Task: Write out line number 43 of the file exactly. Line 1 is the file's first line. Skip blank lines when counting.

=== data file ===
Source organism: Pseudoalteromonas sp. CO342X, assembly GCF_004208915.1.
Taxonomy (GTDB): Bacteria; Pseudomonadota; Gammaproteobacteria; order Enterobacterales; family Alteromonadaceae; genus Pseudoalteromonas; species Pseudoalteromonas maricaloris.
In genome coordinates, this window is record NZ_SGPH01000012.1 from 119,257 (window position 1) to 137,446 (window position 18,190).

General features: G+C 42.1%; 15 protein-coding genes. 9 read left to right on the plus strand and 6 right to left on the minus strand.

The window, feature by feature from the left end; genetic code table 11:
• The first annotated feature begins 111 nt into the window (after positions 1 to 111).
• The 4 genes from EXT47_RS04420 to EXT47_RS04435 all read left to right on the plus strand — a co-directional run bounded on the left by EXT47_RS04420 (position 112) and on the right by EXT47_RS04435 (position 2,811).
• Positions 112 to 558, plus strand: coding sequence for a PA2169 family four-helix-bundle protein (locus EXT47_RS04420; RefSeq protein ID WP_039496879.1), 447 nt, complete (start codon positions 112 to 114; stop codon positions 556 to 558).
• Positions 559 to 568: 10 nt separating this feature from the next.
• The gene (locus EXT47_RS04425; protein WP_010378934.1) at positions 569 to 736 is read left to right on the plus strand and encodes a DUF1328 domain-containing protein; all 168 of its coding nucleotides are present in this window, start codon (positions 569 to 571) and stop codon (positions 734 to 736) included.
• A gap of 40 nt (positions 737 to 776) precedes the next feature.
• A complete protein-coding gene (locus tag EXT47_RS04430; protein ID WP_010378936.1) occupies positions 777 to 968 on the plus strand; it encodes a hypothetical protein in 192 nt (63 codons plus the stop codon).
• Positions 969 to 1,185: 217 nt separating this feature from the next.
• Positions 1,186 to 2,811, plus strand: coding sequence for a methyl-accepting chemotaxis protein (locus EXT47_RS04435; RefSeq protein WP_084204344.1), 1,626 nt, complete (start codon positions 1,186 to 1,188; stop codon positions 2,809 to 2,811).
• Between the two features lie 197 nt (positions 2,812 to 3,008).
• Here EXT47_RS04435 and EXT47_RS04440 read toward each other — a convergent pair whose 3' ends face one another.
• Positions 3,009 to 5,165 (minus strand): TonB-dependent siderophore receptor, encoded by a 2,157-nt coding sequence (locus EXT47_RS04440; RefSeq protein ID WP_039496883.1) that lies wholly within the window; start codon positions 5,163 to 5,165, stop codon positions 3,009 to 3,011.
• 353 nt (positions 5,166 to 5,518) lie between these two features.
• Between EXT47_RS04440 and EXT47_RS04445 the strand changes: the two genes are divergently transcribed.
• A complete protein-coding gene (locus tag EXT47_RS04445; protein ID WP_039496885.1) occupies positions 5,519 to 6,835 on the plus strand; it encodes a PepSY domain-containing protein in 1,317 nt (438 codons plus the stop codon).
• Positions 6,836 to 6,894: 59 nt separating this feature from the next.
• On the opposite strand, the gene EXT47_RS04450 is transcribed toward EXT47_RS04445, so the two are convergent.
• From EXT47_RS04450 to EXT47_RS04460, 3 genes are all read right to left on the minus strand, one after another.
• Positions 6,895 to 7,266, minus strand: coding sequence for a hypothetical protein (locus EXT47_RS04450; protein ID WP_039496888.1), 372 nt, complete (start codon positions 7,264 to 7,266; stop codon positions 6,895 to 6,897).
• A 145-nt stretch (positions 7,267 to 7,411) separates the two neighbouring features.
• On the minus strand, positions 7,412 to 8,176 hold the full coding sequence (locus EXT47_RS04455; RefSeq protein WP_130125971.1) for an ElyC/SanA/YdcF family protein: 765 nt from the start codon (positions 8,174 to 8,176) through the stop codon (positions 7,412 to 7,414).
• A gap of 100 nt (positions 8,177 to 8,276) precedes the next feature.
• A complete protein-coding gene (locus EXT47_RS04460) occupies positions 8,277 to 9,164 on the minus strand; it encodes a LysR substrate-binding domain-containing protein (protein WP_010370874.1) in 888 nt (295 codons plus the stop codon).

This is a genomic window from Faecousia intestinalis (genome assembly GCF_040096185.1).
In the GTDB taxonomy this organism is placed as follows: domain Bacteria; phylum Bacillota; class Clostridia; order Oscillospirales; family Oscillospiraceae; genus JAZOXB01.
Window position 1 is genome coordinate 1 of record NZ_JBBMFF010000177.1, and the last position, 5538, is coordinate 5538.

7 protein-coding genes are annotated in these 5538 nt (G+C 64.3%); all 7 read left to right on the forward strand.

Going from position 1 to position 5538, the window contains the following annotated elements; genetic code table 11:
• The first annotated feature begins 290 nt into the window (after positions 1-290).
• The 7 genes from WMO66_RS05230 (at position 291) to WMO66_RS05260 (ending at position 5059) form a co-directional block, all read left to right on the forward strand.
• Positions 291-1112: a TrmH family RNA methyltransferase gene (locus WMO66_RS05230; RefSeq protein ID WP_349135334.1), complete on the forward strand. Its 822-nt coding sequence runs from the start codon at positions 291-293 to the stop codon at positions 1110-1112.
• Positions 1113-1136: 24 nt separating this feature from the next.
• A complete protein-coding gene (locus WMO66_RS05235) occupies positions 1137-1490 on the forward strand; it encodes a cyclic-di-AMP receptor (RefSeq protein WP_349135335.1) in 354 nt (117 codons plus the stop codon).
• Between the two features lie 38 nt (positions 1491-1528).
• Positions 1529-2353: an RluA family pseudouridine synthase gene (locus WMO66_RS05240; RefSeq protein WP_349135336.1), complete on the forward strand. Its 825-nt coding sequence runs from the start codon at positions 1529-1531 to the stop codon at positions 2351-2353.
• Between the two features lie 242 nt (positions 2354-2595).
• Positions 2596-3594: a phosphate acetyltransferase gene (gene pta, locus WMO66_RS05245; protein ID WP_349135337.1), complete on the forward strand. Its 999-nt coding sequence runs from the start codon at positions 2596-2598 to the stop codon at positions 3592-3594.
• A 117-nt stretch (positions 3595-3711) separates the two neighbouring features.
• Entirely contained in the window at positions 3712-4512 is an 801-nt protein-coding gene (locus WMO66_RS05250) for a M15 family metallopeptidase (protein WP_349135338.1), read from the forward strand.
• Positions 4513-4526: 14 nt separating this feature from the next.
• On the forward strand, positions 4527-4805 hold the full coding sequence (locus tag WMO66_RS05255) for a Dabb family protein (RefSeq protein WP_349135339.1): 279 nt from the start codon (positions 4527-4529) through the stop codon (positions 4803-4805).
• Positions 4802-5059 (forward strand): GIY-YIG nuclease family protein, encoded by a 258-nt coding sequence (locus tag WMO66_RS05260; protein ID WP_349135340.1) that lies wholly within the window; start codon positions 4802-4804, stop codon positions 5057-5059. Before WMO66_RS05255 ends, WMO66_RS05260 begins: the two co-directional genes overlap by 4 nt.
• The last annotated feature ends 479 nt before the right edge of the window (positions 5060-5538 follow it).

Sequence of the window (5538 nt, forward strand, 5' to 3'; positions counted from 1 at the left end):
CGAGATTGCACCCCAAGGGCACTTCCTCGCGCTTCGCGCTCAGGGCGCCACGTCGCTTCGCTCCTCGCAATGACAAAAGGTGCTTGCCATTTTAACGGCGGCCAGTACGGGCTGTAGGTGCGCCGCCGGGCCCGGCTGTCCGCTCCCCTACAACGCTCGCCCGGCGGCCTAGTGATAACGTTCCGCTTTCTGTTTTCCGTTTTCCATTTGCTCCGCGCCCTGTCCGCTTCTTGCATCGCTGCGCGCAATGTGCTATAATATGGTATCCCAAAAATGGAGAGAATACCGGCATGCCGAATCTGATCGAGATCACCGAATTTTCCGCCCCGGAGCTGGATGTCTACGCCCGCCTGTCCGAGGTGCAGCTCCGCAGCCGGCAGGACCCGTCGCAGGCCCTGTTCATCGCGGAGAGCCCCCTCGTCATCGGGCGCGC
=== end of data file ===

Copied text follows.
• A 117-nt stretch (positions 3595-3711) separates the two neighbouring features.